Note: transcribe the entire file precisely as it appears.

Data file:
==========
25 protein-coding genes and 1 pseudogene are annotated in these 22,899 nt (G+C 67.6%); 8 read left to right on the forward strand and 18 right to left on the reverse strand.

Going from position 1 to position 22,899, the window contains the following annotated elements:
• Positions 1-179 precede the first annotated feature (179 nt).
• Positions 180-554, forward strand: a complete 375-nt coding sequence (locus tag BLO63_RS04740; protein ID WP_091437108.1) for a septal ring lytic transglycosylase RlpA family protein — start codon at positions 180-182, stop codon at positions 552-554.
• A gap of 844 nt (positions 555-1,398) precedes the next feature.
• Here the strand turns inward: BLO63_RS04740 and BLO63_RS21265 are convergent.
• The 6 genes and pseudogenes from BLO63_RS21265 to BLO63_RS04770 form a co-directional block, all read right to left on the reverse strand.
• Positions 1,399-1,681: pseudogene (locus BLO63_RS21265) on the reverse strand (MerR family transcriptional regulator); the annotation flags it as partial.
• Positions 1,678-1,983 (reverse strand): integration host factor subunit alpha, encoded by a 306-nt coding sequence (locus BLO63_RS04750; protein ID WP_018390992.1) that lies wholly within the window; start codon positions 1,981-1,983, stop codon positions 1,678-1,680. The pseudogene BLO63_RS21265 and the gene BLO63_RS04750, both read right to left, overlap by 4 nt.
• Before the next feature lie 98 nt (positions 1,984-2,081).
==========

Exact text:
25 protein-coding genes and 1 pseudogene are annotated in these 22,899 nt (G+C 67.6%); 8 read left to right on the forward strand and 18 right to left on the reverse strand.

Going from position 1 to position 22,899, the window contains the following annotated elements:
• Positions 1-179 precede the first annotated feature (179 nt).
• Positions 180-554, forward strand: a complete 375-nt coding sequence (locus tag BLO63_RS04740; protein ID WP_091437108.1) for a septal ring lytic transglycosylase RlpA family protein — start codon at positions 180-182, stop codon at positions 552-554.
• A gap of 844 nt (positions 555-1,398) precedes the next feature.
• Here the strand turns inward: BLO63_RS04740 and BLO63_RS21265 are convergent.
• The 6 genes and pseudogenes from BLO63_RS21265 to BLO63_RS04770 form a co-directional block, all read right to left on the reverse strand.
• Positions 1,399-1,681: pseudogene (locus BLO63_RS21265) on the reverse strand (MerR family transcriptional regulator); the annotation flags it as partial.
• Positions 1,678-1,983 (reverse strand): integration host factor subunit alpha, encoded by a 306-nt coding sequence (locus BLO63_RS04750; protein ID WP_018390992.1) that lies wholly within the window; start codon positions 1,981-1,983, stop codon positions 1,678-1,680. The pseudogene BLO63_RS21265 and the gene BLO63_RS04750, both read right to left, overlap by 4 nt.
• Before the next feature lie 98 nt (positions 1,984-2,081).